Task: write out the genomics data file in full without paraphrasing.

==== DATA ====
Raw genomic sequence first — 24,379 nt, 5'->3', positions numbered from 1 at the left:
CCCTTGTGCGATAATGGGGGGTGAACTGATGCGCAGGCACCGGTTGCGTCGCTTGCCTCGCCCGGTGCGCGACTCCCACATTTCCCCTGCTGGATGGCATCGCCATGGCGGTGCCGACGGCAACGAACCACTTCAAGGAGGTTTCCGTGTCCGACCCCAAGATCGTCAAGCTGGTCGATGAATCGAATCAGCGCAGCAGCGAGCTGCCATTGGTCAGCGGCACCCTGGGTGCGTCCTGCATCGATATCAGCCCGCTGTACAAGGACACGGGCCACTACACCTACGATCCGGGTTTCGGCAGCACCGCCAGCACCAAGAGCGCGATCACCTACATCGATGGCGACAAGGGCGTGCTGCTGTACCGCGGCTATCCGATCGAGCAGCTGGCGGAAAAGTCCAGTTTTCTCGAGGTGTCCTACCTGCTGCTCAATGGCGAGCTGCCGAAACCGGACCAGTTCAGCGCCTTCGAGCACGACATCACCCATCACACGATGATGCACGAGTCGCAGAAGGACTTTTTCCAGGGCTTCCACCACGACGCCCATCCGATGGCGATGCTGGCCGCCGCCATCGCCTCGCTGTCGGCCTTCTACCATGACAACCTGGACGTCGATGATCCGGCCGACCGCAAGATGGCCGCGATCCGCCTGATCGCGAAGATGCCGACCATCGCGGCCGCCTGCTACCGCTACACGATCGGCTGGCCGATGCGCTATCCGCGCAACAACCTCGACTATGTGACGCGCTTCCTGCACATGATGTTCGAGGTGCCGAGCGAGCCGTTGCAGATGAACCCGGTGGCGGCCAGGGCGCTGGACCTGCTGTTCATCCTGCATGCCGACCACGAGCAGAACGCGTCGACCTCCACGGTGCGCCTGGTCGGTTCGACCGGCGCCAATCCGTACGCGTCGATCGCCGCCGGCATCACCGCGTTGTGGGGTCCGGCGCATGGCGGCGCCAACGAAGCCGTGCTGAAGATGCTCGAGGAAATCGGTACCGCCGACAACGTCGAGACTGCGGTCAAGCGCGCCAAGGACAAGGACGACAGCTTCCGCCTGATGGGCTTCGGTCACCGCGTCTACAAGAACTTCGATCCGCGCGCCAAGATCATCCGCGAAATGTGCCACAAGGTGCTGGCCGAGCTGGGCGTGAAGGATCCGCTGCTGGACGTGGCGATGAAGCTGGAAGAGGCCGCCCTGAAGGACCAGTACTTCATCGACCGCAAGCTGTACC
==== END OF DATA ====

Raw genomic sequence first — 24,379 nt, 5'->3', positions numbered from 1 at the left:
CCCTTGTGCGATAATGGGGGGTGAACTGATGCGCAGGCACCGGTTGCGTCGCTTGCCTCGCCCGGTGCGCGACTCCCACATTTCCCCTGCTGGATGGCATCGCCATGGCGGTGCCGACGGCAACGAACCACTTCAAGGAGGTTTCCGTGTCCGACCCCAAGATCGTCAAGCTGGTCGATGAATCGAATCAGCGCAGCAGCGAGCTGCCATTGGTCAGCGGCACCCTGGGTGCGTCCTGCATCGATATCAGCCCGCTGTACAAGGACACGGGCCACTACACCTACGATCCGGGTTTCGGCAGCACCGCCAGCACCAAGAGCGCGATCACCTACATCGATGGCGACAAGGGCGTGCTGCTGTACCGCGGCTATCCGATCGAGCAGCTGGCGGAAAAGTCCAGTTTTCTCGAGGTGTCCTACCTGCTGCTCAATGGCGAGCTGCCGAAACCGGACCAGTTCAGCGCCTTCGAGCACGACATCACCCATCACACGATGATGCACGAGTCGCAGAAGGACTTTTTCCAGGGCTTCCACCACGACGCCCATCCGATGGCGATGCTGGCCGCCGCCATCGCCTCGCTGTCGGCCTTCTACCATGACAACCTGGACGTCGATGATCCGGCCGACCGCAAGATGGCCGCGATCCGCCTGATCGCGAAGATGCCGACCATCGCGGCCGCCTGCTACCGCTACACGATCGGCTGGCCGATGCGCTATCCGCGCAACAACCTCGACTATGTGACGCGCTTCCTGCACATGATGTTCGAGGTGCCGAGCGAGCCGTTGCAGATGAACCCGGTGGCGGCCAGGGCGCTGGACCTGCTGTTCATCCTGCATGCCGACCACGAGCAGAACGCGTCGACCTCCACGGTGCGCCTGGTCGGTTCGACCGGCGCCAATCCGTACGCGTCGATCGCCGCCGGCATCACCGCGTTGTGGGGTCCGGCGCATGGCGGCGCCAACGAAGCCGTGCTGAAGATGCTCGAGGAAATCGGTACCGCCGACAACGTCGAGACTGCGGTCAAGCGCGCCAAGGACAAGGACGACAGCTTCCGCCTGATGGGCTTCGGTCACCGCGTCTACAAGAACTTCGATCCGCGCGCCAAGATCATCCGCGAAATGTGCCACAAGGTGCTGGCCGAGCTGGGCGTGAAGGATCCGCTGCTGGACGTGGCGATGAAGCTGGAAGAGGCCGCCCTGAAGGACCAGTACTTCATCGACCGCAAGCTGTACC